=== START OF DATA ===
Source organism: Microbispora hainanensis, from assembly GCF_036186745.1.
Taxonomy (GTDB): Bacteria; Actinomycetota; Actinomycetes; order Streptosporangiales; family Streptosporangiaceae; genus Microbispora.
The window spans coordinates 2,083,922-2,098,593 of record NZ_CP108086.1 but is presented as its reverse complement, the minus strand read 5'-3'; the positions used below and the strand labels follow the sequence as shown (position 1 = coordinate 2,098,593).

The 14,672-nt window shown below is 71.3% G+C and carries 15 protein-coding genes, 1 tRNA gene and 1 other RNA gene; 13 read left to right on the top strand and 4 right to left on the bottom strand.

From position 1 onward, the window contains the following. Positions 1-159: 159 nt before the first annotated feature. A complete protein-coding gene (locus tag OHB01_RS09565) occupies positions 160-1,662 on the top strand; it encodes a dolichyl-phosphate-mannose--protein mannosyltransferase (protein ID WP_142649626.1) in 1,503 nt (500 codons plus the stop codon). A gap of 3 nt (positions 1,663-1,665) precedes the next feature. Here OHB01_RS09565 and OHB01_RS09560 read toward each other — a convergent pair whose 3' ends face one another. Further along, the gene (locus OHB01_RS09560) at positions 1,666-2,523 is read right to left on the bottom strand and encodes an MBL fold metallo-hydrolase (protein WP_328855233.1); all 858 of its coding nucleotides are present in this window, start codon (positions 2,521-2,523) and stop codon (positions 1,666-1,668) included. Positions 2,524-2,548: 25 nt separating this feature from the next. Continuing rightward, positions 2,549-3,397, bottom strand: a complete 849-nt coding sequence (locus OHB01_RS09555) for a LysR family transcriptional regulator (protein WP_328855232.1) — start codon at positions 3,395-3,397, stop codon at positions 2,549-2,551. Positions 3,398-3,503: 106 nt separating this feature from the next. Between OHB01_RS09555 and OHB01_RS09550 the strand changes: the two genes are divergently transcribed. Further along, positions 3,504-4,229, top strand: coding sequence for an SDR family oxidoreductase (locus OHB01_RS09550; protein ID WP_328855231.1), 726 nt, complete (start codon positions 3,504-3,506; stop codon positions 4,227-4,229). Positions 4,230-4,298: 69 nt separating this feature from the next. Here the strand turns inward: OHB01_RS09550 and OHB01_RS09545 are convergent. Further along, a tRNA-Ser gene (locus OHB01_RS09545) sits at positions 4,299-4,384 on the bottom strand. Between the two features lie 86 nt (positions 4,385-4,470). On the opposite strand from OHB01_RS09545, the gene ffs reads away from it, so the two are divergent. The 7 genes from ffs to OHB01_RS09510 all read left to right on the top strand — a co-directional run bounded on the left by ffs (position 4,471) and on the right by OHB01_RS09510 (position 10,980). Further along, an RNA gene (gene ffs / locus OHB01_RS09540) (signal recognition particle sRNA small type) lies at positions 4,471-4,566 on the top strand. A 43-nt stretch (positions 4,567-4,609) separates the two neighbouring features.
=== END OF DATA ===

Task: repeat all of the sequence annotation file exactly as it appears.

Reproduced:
Source organism: Microbispora hainanensis, from assembly GCF_036186745.1.
Taxonomy (GTDB): Bacteria; Actinomycetota; Actinomycetes; order Streptosporangiales; family Streptosporangiaceae; genus Microbispora.
The window spans coordinates 2,083,922-2,098,593 of record NZ_CP108086.1 but is presented as its reverse complement, the minus strand read 5'-3'; the positions used below and the strand labels follow the sequence as shown (position 1 = coordinate 2,098,593).

The 14,672-nt window shown below is 71.3% G+C and carries 15 protein-coding genes, 1 tRNA gene and 1 other RNA gene; 13 read left to right on the top strand and 4 right to left on the bottom strand.

From position 1 onward, the window contains the following. Positions 1-159: 159 nt before the first annotated feature. A complete protein-coding gene (locus tag OHB01_RS09565) occupies positions 160-1,662 on the top strand; it encodes a dolichyl-phosphate-mannose--protein mannosyltransferase (protein ID WP_142649626.1) in 1,503 nt (500 codons plus the stop codon). A gap of 3 nt (positions 1,663-1,665) precedes the next feature. Here OHB01_RS09565 and OHB01_RS09560 read toward each other — a convergent pair whose 3' ends face one another. Further along, the gene (locus OHB01_RS09560) at positions 1,666-2,523 is read right to left on the bottom strand and encodes an MBL fold metallo-hydrolase (protein WP_328855233.1); all 858 of its coding nucleotides are present in this window, start codon (positions 2,521-2,523) and stop codon (positions 1,666-1,668) included. Positions 2,524-2,548: 25 nt separating this feature from the next. Continuing rightward, positions 2,549-3,397, bottom strand: a complete 849-nt coding sequence (locus OHB01_RS09555) for a LysR family transcriptional regulator (protein WP_328855232.1) — start codon at positions 3,395-3,397, stop codon at positions 2,549-2,551. Positions 3,398-3,503: 106 nt separating this feature from the next. Between OHB01_RS09555 and OHB01_RS09550 the strand changes: the two genes are divergently transcribed. Further along, positions 3,504-4,229, top strand: coding sequence for an SDR family oxidoreductase (locus OHB01_RS09550; protein ID WP_328855231.1), 726 nt, complete (start codon positions 3,504-3,506; stop codon positions 4,227-4,229). Positions 4,230-4,298: 69 nt separating this feature from the next. Here the strand turns inward: OHB01_RS09550 and OHB01_RS09545 are convergent. Further along, a tRNA-Ser gene (locus OHB01_RS09545) sits at positions 4,299-4,384 on the bottom strand. Between the two features lie 86 nt (positions 4,385-4,470). On the opposite strand from OHB01_RS09545, the gene ffs reads away from it, so the two are divergent. The 7 genes from ffs to OHB01_RS09510 all read left to right on the top strand — a co-directional run bounded on the left by ffs (position 4,471) and on the right by OHB01_RS09510 (position 10,980). Further along, an RNA gene (gene ffs / locus OHB01_RS09540) (signal recognition particle sRNA small type) lies at positions 4,471-4,566 on the top strand. A 43-nt stretch (positions 4,567-4,609) separates the two neighbouring features.